It isn't just sport sims or EA, Infinity Ward are obviously not looking to break the mould with Call of Duty '19: Modern Warfare, Again. An argument could be made that any big changes in the franchise are often met with resistance, potentially hurting sales, though this feels too much like blaming ourselves.
We don't always know what we want until it's right in front of us, so developers shouldn't be afraid of thinking outside the box every now and then. Ubisoft's reboot of Assassin's Creed was a resounding success which breathed new life into a series that, for many, had grown stale. Whilst there's not much chance of FIFA being rebooted in the same manner, there's very little on offer that we haven't already seen.
Can you tell which iteration of FIFA this is?
James | Garfield Kart Furious Racing
When the news that Garfield already has his own kart racing game reached me this week, and not only that but we're getting a sequel in November, I was perplexed. I'm partial to a kart racer (as I've mentioned in a previous Team Talk) and on the surface I don't think it's fair that Mario gets a monopoly on them, but I mean...come on now, Garfield?!
The lasagne-loving feline jumped back into pop culture in 2004 with the almost certainly dreadful movie (which I did not see), and 9 years and a number of cash-ins later, the game to truly capitalise on/sell out the character - Garfield Kart - was released on iOS, Android, Steam and 3DS.
With the remake of Crash Team Racing out and performing well, an alternative to Mario Kart is there for you already, and even Sonic Team Racing feels like it earns its place with a few unique mechanics.
Most importantly of all, a kart racer needs characters, and, while Mario Kart 8 Deluxe takes the kick on this a bit, Garfield alone does not a compelling roster of players make.
Here we see Garfield, surrounded by all of the memorable characters from the franchise.
Liam | Angry Birds Star Wars
It’s fair to say that most game concepts are so bizarre it would be a bit of stretch to expect people to even think them up, let alone ask for them.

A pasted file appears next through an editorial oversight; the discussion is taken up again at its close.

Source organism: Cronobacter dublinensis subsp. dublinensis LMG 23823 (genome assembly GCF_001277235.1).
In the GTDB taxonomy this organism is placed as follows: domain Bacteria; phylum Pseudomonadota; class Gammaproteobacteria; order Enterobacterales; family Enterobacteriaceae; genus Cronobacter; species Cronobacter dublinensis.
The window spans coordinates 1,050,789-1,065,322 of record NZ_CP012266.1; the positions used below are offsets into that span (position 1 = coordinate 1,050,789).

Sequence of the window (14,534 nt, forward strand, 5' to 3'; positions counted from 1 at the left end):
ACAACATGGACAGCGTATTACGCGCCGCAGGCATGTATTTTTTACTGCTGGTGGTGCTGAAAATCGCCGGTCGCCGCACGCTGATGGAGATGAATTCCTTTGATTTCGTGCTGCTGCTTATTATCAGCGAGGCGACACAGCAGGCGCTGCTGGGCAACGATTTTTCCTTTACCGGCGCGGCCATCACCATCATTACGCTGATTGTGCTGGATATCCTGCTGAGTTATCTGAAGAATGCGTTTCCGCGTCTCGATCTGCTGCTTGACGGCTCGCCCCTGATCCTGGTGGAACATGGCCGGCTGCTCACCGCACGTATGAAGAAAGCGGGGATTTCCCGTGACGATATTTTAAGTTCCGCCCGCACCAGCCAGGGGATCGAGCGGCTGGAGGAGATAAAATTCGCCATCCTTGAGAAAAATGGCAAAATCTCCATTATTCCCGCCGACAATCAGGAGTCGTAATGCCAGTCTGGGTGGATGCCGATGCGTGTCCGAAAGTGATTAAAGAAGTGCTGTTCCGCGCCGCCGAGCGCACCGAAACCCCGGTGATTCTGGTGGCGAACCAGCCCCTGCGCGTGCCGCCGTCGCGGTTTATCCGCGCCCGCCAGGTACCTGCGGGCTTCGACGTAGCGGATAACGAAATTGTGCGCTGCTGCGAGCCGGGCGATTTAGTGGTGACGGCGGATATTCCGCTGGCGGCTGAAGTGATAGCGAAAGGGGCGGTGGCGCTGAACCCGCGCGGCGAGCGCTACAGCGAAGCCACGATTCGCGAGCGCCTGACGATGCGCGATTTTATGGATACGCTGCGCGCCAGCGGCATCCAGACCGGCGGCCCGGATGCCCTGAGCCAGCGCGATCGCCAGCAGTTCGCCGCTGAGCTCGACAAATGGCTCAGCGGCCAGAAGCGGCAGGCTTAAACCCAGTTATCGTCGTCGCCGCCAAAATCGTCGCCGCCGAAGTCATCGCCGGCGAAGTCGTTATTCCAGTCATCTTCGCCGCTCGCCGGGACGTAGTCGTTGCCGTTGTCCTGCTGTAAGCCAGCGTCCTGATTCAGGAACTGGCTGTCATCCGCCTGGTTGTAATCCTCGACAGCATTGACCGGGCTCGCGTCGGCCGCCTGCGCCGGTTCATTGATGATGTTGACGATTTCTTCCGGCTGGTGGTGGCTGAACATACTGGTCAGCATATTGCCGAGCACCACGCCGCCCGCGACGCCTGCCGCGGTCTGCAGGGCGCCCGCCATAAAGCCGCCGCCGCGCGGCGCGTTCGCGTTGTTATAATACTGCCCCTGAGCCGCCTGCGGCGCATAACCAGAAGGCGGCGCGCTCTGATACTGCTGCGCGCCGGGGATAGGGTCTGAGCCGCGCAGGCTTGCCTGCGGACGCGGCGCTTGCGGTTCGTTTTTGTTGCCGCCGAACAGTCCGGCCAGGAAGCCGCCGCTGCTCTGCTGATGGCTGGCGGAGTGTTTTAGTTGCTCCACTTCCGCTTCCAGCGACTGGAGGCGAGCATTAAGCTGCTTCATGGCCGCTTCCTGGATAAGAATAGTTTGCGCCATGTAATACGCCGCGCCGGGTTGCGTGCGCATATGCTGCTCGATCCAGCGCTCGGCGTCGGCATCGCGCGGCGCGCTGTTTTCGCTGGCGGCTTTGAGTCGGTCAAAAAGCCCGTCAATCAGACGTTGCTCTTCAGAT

Take Super Mario, for example. Before it came into existence, I'd wager that no-one was going about their day thinking, “You know what I need in my life? A game about an Italian plumber stamping giant turtles to death in a land inhabited by mushroom people."
Angry Birds falls under the same category. In any other industry, pitching the idea of slinging kamikaze birds at pigs with giant catapults is more likely to get you a very awkward meeting with the HR department instead of a multi-million selling, movie-spawning game series.
Even if the original concept of murdering pigs with birds was already lurking in the deep, dark recesses of someone’s mind, I highly doubt they had the foresight to blend it with George Lucas’ iconic space opera.
Yet, that’s exactly what Rovio did when they came up with Angry Birds Star Wars, which, to this day, remains the strangest franchise crossover I’ve ever played.
The Force is not very strong with this one.
Which game's simple existence most baffles you? Let us know below!
Marvel Ultimate Alliance 3 just came out and, true to its name, the series continues to be the ultimate form of Marvel fan service. Sam’s loved Hulk-smashing his way through MUA3 on Switch these past few days, which got him and the rest of the team pondering which (if any) licensed games managed to do it better.
Being able to play as the X-Men, and even some of the Brotherhood of Mutants, was a dream come true.
Chris | Batman Arkham
I never rated Batman in my younger days. I considered the superhero designation to be a misnomer because, as heroic as he may be, Batman does not possess superpowers. I soon came to realise that's not just part of his allure, but it's exactly what makes him a superhero!
Rocksteady managed to capture that feeling of being a proficient crime-fighter and balance it against the very real vulnerabilities Bruce Wayne has as a "regular" man in their Arkham series.
In each game, the first few combat sections set you up as an all-powerful guardian. When the guys with guns arrive, it becomes clear that Batman isn't as bulletproof as he appears and must retreat to the shadows. There's a sense of peril that’d be absent if we were playing as one of DC Comics' other heroes, like Superman, because Bats only has his wits and a utility belt full of Bat-nouns to rely on.
Excellent gameplay aside, the characters are fantastically written and acted as well. Mark Hamill's portrayal of the Joker is so good that it’s now the benchmark against which I measure all iterations of the character. Indeed, many of the friends and foes Batman meets in the Arkham games have became the default in my head and any variations - such as those in the Telltale episodics - merely feel like cheap cover versions.